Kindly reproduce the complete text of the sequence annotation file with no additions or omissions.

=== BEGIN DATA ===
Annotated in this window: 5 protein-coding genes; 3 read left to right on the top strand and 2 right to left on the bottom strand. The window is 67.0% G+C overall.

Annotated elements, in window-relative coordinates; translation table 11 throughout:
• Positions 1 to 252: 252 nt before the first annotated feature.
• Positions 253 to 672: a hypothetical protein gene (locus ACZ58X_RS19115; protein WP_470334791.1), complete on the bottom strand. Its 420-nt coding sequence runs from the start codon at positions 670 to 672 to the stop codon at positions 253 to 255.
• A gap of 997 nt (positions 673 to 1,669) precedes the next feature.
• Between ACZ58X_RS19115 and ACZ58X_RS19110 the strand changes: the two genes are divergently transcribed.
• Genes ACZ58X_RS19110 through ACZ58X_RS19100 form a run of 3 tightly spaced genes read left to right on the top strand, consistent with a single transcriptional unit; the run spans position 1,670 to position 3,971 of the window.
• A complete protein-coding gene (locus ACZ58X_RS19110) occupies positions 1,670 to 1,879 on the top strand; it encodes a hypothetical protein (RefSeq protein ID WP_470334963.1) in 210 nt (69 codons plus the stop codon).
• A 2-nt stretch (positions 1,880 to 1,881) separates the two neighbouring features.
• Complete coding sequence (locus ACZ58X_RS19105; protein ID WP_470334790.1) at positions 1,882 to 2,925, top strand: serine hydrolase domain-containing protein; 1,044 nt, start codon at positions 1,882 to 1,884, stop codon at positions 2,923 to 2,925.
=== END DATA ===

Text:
Annotated in this window: 5 protein-coding genes; 3 read left to right on the top strand and 2 right to left on the bottom strand. The window is 67.0% G+C overall.

Annotated elements, in window-relative coordinates; translation table 11 throughout:
• Positions 1 to 252: 252 nt before the first annotated feature.
• Positions 253 to 672: a hypothetical protein gene (locus ACZ58X_RS19115; protein WP_470334791.1), complete on the bottom strand. Its 420-nt coding sequence runs from the start codon at positions 670 to 672 to the stop codon at positions 253 to 255.
• A gap of 997 nt (positions 673 to 1,669) precedes the next feature.
• Between ACZ58X_RS19115 and ACZ58X_RS19110 the strand changes: the two genes are divergently transcribed.
• Genes ACZ58X_RS19110 through ACZ58X_RS19100 form a run of 3 tightly spaced genes read left to right on the top strand, consistent with a single transcriptional unit; the run spans position 1,670 to position 3,971 of the window.
• A complete protein-coding gene (locus ACZ58X_RS19110) occupies positions 1,670 to 1,879 on the top strand; it encodes a hypothetical protein (RefSeq protein ID WP_470334963.1) in 210 nt (69 codons plus the stop codon).
• A 2-nt stretch (positions 1,880 to 1,881) separates the two neighbouring features.
• Complete coding sequence (locus ACZ58X_RS19105; protein ID WP_470334790.1) at positions 1,882 to 2,925, top strand: serine hydrolase domain-containing protein; 1,044 nt, start codon at positions 1,882 to 1,884, stop codon at positions 2,923 to 2,925.